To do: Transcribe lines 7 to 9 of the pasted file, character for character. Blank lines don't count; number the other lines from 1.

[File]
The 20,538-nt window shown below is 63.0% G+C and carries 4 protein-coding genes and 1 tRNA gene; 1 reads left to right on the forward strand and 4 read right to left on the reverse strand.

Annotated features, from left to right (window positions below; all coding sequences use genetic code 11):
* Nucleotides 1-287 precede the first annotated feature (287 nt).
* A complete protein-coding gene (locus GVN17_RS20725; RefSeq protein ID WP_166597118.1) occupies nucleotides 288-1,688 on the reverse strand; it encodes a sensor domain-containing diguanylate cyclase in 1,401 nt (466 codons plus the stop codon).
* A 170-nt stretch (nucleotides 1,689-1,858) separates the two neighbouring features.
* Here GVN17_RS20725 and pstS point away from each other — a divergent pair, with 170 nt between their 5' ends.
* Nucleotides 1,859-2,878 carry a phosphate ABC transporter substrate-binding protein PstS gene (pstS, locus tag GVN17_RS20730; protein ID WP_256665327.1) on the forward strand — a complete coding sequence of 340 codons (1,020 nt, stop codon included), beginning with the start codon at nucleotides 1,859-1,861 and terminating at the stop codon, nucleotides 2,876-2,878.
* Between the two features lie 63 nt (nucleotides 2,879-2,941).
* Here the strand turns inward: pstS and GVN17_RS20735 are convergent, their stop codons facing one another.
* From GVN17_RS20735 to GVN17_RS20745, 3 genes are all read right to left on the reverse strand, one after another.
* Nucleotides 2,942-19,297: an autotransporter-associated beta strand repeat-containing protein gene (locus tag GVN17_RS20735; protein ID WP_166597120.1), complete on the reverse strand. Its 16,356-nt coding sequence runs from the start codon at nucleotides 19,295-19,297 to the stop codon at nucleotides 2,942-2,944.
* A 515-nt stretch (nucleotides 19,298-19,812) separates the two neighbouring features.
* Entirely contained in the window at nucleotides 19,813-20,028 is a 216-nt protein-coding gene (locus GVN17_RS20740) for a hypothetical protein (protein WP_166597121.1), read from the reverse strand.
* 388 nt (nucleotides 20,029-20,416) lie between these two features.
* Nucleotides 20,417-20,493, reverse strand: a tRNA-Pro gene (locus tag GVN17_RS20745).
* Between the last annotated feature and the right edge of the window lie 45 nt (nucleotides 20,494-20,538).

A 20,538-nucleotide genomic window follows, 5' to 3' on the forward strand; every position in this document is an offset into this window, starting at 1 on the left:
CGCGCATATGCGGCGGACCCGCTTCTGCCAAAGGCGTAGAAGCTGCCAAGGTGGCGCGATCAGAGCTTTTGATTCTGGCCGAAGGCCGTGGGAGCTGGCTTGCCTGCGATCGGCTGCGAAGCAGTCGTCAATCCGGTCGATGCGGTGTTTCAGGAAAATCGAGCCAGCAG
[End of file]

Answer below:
* Nucleotides 1,859-2,878 carry a phosphate ABC transporter substrate-binding protein PstS gene (pstS, locus tag GVN17_RS20730; protein ID WP_256665327.1) on the forward strand — a complete coding sequence of 340 codons (1,020 nt, stop codon included), beginning with the start codon at nucleotides 1,859-1,861 and terminating at the stop codon, nucleotides 2,876-2,878.
* Between the two features lie 63 nt (nucleotides 2,879-2,941).
* Here the strand turns inward: pstS and GVN17_RS20735 are convergent, their stop codons facing one another.